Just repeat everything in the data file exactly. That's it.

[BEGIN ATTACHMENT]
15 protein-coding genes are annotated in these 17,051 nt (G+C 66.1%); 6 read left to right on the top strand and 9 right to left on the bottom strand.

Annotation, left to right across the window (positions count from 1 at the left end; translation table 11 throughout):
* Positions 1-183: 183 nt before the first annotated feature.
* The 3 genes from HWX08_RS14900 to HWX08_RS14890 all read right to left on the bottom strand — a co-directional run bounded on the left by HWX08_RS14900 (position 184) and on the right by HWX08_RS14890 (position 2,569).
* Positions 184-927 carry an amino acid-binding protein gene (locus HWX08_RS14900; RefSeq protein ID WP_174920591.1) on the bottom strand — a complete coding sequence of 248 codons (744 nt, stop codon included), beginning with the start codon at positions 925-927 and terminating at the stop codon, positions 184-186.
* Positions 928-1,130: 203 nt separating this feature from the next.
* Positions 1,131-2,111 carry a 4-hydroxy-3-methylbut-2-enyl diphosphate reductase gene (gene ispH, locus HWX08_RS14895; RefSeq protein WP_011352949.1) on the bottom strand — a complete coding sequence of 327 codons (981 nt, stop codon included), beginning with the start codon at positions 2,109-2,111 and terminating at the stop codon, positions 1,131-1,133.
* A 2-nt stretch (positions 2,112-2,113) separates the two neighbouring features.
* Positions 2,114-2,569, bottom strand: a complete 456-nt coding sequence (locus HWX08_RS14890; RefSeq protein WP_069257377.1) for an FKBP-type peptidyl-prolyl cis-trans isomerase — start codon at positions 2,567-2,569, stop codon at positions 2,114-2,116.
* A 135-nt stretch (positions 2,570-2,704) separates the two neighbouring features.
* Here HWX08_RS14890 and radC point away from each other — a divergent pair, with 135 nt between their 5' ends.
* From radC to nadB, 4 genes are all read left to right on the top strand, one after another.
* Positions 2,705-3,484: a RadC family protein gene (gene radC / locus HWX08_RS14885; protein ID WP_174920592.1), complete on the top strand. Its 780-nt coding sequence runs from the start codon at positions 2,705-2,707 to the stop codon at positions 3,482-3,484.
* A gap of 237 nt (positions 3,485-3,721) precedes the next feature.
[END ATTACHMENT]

15 protein-coding genes are annotated in these 17,051 nt (G+C 66.1%); 6 read left to right on the top strand and 9 right to left on the bottom strand.

Annotation, left to right across the window (positions count from 1 at the left end; translation table 11 throughout):
* Positions 1-183: 183 nt before the first annotated feature.
* The 3 genes from HWX08_RS14900 to HWX08_RS14890 all read right to left on the bottom strand — a co-directional run bounded on the left by HWX08_RS14900 (position 184) and on the right by HWX08_RS14890 (position 2,569).
* Positions 184-927 carry an amino acid-binding protein gene (locus HWX08_RS14900; RefSeq protein ID WP_174920591.1) on the bottom strand — a complete coding sequence of 248 codons (744 nt, stop codon included), beginning with the start codon at positions 925-927 and terminating at the stop codon, positions 184-186.
* Positions 928-1,130: 203 nt separating this feature from the next.
* Positions 1,131-2,111 carry a 4-hydroxy-3-methylbut-2-enyl diphosphate reductase gene (gene ispH, locus HWX08_RS14895; RefSeq protein WP_011352949.1) on the bottom strand — a complete coding sequence of 327 codons (981 nt, stop codon included), beginning with the start codon at positions 2,109-2,111 and terminating at the stop codon, positions 1,131-1,133.
* A 2-nt stretch (positions 2,112-2,113) separates the two neighbouring features.
* Positions 2,114-2,569, bottom strand: a complete 456-nt coding sequence (locus HWX08_RS14890; RefSeq protein WP_069257377.1) for an FKBP-type peptidyl-prolyl cis-trans isomerase — start codon at positions 2,567-2,569, stop codon at positions 2,114-2,116.
* A 135-nt stretch (positions 2,570-2,704) separates the two neighbouring features.
* Here HWX08_RS14890 and radC point away from each other — a divergent pair, with 135 nt between their 5' ends.
* From radC to nadB, 4 genes are all read left to right on the top strand, one after another.
* Positions 2,705-3,484: a RadC family protein gene (gene radC / locus HWX08_RS14885; protein ID WP_174920592.1), complete on the top strand. Its 780-nt coding sequence runs from the start codon at positions 2,705-2,707 to the stop codon at positions 3,482-3,484.
* A gap of 237 nt (positions 3,485-3,721) precedes the next feature.